Monthly Archives: July 2006

New Book: A Deeper Shade of Blue: A Women’s Guide to Recognizing and Treating Depression in Her Childbearing Years, by Ruta Nonacs, MD. (Simon and Schuster, 2006)

Depression affects women almost twice as often as men, with about one in four women suffering from it in her lifetime. While depression may strike at any time, studies show that women are particularly vulnerable during their childbearing years.

Use of SSRIs During Pregnancy

Q. I have been taking antidepressants on and off for the last ten years, and I am now planning a pregnancy. I am now on Effexor, and my psychiatrist recommended switching to Prozac and staying on it up until the end of the second trimester. He said that antidepressants should be avoided later on in pregnancy because they may cause problems for the baby at the time of delivery. I am concerned about having to come off my medication for such a long time. In the past, every time I have tried to stop the medication, my depression has come back within a month or so.

Duloxetine for the Treatment of Menopausal Symptoms and Mood in Postmenopausal Women

Depression is common in postmenopausal women suffering from menopausal vasomotor symptoms (hot flushes, night sweats) and insomnia. While estrogen replacement therapy may alleviate these symptoms and may also have a positive impact on mood, the use of estrogen has declined over recent years. There has been great interest in finding alternative strategies for the management of menopausal symptoms, and recent data suggest that selective serotonin reuptake inhibitor antidepressants (SSRIs) and the serotonin norepinephrine reuptake inhibitor (SNRI), venlafaxine, may be effective for the treatment of depression and vasomotor symptoms in peri- and postmenopausal women. In a study presented at the annual meeting of the American Psychiatric Association, Dr. Hadine Joffe and her colleagues at the Center of Women’s Mental Health presented data on the use of duloxetine (Cymbalta), a new SNRI, for the treatment of mood, vasomotor symptoms, and insomnia in postmenopausal women.

Neurobehavioral Outcomes in Children Exposed to Lithium in Utero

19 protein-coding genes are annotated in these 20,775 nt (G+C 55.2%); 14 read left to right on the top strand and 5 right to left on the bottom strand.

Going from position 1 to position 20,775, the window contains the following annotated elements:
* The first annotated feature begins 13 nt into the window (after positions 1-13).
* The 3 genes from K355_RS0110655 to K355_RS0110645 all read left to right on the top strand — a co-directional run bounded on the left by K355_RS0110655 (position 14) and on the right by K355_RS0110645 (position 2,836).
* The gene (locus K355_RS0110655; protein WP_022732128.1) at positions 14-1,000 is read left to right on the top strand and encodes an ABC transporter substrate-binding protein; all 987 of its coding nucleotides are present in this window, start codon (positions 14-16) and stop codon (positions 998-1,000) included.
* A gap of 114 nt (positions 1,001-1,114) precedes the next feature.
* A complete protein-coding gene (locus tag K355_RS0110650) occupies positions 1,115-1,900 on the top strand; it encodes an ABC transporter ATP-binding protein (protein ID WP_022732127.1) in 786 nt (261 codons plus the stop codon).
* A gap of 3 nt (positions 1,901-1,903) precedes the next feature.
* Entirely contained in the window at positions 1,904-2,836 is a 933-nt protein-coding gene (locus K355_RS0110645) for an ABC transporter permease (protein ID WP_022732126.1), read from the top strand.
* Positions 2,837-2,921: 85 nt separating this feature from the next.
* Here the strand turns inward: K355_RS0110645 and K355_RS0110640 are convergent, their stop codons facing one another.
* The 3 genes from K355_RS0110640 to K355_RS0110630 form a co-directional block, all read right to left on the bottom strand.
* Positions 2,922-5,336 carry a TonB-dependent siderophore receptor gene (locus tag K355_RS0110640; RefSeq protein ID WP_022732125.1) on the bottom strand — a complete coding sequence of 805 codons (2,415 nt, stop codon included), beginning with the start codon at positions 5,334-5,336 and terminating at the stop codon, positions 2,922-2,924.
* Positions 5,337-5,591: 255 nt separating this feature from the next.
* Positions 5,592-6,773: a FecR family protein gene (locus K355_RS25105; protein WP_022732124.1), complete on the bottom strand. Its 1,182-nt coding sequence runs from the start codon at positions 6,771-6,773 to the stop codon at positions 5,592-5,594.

Driven by concerns regarding fetal exposure to psychotropic medications, many women with psychiatric illness attempt to discontinue their pharmacologic treatment during pregnancy; however, recent studies indicate that this approach may not be appropriate for all women. Dr. Adele Viguera and her colleagues at the Center for Women’s Mental Health have reported that among pregnant women with bipolar disorder, relapse rates were very high (58%) in women who discontinued maintenance treatment with lithium during pregnancy (Viguera et al 2000). Given this risk of recurrent illness, many women may consider continuing lithium treatment during pregnancy. While the teratogenic effects of first trimester exposure to lithium have been well studied, data on the long-term outcome of children exposed to lithium during pregnancy are sparse. At the 61st Annual Meeting of the Society of Biological Psychiatry in Toronto, Dr. Viguera presented preliminary data on the neurobehavioral outcomes of children exposed to lithium in utero.

Evaluating the Safety of First-Trimester Exposure to Lamotrigine (Lamictal)

Early reports suggested that women with bipolar disorder may be at lower risk for onset or relapse of this disorder during pregnancy and that some women may be able to remain well during pregnancy despite medication discontinuation. However, more recent studies have suggested that recurrence of affective illness during pregnancy is relatively common among women with bipolar disorder. Dr. Adele Viguera and her colleagues at the Center for Women's Mental Health reported that among pregnant bipolar women, relapse rates were very high (58%) in those women who discontinued maintenance treatment with lithium during pregnancy (Viguera et al 2000).